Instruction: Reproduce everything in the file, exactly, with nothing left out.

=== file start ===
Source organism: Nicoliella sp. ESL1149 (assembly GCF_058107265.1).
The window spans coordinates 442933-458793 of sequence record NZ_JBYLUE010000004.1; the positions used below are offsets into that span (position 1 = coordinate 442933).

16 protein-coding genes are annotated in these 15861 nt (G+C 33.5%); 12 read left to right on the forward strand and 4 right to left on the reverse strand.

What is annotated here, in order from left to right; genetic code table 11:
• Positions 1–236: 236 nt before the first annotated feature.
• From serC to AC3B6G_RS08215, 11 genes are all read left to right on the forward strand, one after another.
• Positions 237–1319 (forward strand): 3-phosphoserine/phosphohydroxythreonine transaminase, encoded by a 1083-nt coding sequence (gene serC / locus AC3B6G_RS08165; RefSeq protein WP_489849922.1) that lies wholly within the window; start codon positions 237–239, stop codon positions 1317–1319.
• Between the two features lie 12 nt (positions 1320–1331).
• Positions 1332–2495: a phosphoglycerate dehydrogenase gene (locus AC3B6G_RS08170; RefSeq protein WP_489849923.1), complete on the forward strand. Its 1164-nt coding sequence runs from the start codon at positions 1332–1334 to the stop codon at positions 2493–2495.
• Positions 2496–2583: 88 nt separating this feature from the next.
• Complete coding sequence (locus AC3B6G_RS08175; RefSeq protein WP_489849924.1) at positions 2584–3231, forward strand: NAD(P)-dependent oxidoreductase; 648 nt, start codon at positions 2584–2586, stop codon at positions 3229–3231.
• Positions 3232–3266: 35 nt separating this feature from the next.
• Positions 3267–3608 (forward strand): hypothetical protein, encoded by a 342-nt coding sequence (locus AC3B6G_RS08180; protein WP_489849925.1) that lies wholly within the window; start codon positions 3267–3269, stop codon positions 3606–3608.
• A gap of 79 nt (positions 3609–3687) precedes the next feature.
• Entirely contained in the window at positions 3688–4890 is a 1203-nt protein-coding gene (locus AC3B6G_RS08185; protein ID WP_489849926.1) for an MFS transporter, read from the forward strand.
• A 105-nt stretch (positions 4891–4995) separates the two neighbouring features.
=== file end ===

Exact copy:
Source organism: Nicoliella sp. ESL1149 (assembly GCF_058107265.1).
The window spans coordinates 442933-458793 of sequence record NZ_JBYLUE010000004.1; the positions used below are offsets into that span (position 1 = coordinate 442933).

16 protein-coding genes are annotated in these 15861 nt (G+C 33.5%); 12 read left to right on the forward strand and 4 right to left on the reverse strand.

What is annotated here, in order from left to right; genetic code table 11:
• Positions 1–236: 236 nt before the first annotated feature.
• From serC to AC3B6G_RS08215, 11 genes are all read left to right on the forward strand, one after another.
• Positions 237–1319 (forward strand): 3-phosphoserine/phosphohydroxythreonine transaminase, encoded by a 1083-nt coding sequence (gene serC / locus AC3B6G_RS08165; RefSeq protein WP_489849922.1) that lies wholly within the window; start codon positions 237–239, stop codon positions 1317–1319.
• Between the two features lie 12 nt (positions 1320–1331).
• Positions 1332–2495: a phosphoglycerate dehydrogenase gene (locus AC3B6G_RS08170; RefSeq protein WP_489849923.1), complete on the forward strand. Its 1164-nt coding sequence runs from the start codon at positions 1332–1334 to the stop codon at positions 2493–2495.
• Positions 2496–2583: 88 nt separating this feature from the next.
• Complete coding sequence (locus AC3B6G_RS08175; RefSeq protein WP_489849924.1) at positions 2584–3231, forward strand: NAD(P)-dependent oxidoreductase; 648 nt, start codon at positions 2584–2586, stop codon at positions 3229–3231.
• Positions 3232–3266: 35 nt separating this feature from the next.
• Positions 3267–3608 (forward strand): hypothetical protein, encoded by a 342-nt coding sequence (locus AC3B6G_RS08180; protein WP_489849925.1) that lies wholly within the window; start codon positions 3267–3269, stop codon positions 3606–3608.
• A gap of 79 nt (positions 3609–3687) precedes the next feature.
• Entirely contained in the window at positions 3688–4890 is a 1203-nt protein-coding gene (locus AC3B6G_RS08185; protein ID WP_489849926.1) for an MFS transporter, read from the forward strand.
• A 105-nt stretch (positions 4891–4995) separates the two neighbouring features.